textiles · exploration · misadventure


Mission of Mercy


My mum’s sixteen-year-old cat, Callie, died in March.

She was the sweetest little cat. Always was, from day one. Little bit crazy, but only in a “I’m GOING to walk on the curtain rods” way, not a “I’m going to shred the curtains and you’re going to like it” way.

She was so tiny, light, and lithe, she could climb anything, and you’d hear her gigantic MEOW and look around for some bruiser, only to find a matchstick-sized pixie on top of the doorjamb.

Callie, right; Sophie, left. Sophie misses Callie too.

Callie, right; Sophie, left. Sophie misses Callie too.

Calliekins outlasted all the cats we kids left behind as we moved away from home, cats my mother continued to care for and love, and whose illnesses and deaths she suffered over. Now she’s been outlasted by her pal Sophie, 14 or so years her junior.

Callie would cuddle with almost anyone. She LOVED my Uncle Barry, and the feeling was mutual. And sometimes when I’d stay the night, she’d sleep with me. But Callie was MOM’s cat, she was mom’s best friend, and mom was hers, and they both knew it, from day one. They had this constant verbal and non-verbal conversation that was always going on.


I knew she was getting old, but somehow, I thought that cat was bulletproof. I mean, there was Brian’s old cat, Mercedez, who was on his last legs when Brian married Wendy, but was still alive and hunting on Melissa’s twelfth birthday.

When I heard the news from Wendy that Callie had died… I mean, what do you say? What do you do? I called my mom, and she was just so distraught. Of course.

When we were kids and we lost a pet we had a funeral, and we buried that pet in our backyards, acknowledging the individual nature of the animal, honoring its life and the time we spent together.

Now, that’s illegal. Now, you’re supposed to take your beloved companion, somebody you’ve known and loved for god knows how many years, to the vet for cremation, or pay a service an outrageous fee for “disposal.” It lacks humanity, and it doesn’t honor the attachment or the emotion involved.

Looking west from mom's patio.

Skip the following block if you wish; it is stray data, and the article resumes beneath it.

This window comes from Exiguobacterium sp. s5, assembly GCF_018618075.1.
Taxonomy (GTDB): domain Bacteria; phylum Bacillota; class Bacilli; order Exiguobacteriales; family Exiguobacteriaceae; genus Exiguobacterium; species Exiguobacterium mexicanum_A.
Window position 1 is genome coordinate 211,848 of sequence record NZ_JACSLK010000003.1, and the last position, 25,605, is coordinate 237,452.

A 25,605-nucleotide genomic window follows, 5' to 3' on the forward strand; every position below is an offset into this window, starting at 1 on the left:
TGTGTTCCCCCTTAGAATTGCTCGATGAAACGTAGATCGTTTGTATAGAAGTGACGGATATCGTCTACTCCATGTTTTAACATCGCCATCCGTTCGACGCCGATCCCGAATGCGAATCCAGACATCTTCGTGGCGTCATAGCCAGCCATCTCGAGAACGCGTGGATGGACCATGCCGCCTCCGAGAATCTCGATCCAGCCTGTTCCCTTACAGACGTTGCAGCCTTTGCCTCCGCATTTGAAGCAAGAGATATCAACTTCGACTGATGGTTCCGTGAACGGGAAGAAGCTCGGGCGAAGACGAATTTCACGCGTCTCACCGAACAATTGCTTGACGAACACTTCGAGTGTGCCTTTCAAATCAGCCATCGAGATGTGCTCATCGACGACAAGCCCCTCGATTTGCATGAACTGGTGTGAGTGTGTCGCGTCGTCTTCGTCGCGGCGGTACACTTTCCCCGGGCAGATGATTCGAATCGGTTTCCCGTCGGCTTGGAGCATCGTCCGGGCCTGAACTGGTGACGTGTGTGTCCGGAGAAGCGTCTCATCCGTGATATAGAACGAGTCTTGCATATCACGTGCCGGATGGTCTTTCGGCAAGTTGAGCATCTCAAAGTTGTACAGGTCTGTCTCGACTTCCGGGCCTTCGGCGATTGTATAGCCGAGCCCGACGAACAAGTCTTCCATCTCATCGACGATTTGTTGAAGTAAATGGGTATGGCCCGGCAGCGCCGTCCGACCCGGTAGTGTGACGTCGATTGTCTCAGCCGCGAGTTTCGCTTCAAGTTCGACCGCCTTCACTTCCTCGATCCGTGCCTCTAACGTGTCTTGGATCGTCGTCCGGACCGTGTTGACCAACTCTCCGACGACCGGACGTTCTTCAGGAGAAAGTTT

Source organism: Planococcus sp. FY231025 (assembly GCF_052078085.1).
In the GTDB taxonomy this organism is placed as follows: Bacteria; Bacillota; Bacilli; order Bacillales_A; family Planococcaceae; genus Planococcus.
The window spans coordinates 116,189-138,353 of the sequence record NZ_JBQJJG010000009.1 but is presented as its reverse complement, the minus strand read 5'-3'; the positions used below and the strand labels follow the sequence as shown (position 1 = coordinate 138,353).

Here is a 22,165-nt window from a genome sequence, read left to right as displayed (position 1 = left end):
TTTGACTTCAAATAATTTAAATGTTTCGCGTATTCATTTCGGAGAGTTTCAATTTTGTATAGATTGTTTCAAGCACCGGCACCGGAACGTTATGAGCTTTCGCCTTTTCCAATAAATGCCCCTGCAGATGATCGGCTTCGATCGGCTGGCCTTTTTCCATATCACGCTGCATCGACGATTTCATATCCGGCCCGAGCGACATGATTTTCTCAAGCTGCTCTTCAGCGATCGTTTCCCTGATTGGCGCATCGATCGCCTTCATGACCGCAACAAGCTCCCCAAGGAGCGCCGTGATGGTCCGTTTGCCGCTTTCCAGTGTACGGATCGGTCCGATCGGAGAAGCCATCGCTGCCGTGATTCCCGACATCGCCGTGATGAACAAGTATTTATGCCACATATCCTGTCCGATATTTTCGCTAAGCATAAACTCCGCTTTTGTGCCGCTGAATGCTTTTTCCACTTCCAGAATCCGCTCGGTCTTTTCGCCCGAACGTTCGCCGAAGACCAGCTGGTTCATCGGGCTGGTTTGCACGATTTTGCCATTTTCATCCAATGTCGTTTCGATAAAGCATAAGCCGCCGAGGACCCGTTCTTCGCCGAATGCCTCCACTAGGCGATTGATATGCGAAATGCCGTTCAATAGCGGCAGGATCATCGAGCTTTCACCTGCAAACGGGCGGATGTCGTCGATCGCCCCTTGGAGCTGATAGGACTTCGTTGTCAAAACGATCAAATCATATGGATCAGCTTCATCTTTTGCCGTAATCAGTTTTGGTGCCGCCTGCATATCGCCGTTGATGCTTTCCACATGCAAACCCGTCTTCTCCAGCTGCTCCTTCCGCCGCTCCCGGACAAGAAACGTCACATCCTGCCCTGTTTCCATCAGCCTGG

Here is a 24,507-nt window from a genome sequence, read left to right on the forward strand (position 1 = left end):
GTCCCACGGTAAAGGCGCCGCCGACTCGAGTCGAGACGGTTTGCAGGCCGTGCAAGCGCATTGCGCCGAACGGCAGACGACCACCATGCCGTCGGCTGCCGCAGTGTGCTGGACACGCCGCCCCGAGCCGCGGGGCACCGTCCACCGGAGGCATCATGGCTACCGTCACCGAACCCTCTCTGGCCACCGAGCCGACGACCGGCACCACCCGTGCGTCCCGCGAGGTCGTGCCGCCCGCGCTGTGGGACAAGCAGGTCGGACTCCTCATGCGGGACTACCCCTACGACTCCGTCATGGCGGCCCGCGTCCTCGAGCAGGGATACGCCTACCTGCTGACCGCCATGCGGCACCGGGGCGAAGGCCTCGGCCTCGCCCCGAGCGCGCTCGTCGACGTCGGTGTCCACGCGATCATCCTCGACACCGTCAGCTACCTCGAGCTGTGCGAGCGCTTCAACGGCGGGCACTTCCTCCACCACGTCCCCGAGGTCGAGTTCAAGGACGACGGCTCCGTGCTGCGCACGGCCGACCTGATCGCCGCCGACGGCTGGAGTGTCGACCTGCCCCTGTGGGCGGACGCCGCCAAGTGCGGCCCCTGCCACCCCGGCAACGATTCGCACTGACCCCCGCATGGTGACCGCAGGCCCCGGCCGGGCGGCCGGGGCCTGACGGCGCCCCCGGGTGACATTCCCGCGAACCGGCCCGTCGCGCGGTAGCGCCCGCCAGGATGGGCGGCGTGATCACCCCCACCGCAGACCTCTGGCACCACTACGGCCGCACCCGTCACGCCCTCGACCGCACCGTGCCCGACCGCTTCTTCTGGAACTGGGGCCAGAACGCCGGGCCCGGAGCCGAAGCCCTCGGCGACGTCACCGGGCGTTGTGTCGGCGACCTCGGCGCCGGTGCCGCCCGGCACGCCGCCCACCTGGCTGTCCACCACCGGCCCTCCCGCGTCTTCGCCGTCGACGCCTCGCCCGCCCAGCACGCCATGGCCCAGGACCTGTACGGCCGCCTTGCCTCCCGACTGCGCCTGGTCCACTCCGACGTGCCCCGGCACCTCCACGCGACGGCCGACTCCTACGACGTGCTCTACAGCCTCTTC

Looking west from mom’s patio.

And my mom couldn’t face that, she just couldn’t, and I don’t blame her. Mom needed somebody to go down to LA and help her take care of Callie the right way, and just to hang out and be there. I wanted to be that person for my mom, because really, there’s been plenty of times when I’ve just been an asshole of a kid. (Sorry, mum.)

It was SUCH a gorgeous drive. I was starting to feel the first twinges of the digestive ills that hit me so hard in early April, and the drive was just good emotional medicine. So was the time with my mom.

We hung out and talked. We watched old movies and slept late. Mom made me steak, and taught me how to make it myself. (Don’t laugh; I had no idea it was so simple.) We had a gentle, quiet, restful time together. And we buried Callie.

My mom has moved away from the house I grew up in, the one with the eucalyptus and the tire, the former drive-through dairy. She bought a two-bedroom condo at the beach instead, and sleeps every night to the sound of the waves hitting the shore.

Since it’s a condo, it’s a little harder to secretly bury your pet, but we managed it.

011We went to the nursery and picked out a healthy fuchsia. In her front yard, I dug the hole that mom wasn’t able to dig herself, and I dug it DEEP. I camouflaged the deepness with loose soil that was easily removed when mom and I came out at midnight to bury sweet little Calliekins.


We buried her deep and secret, right where she belongs.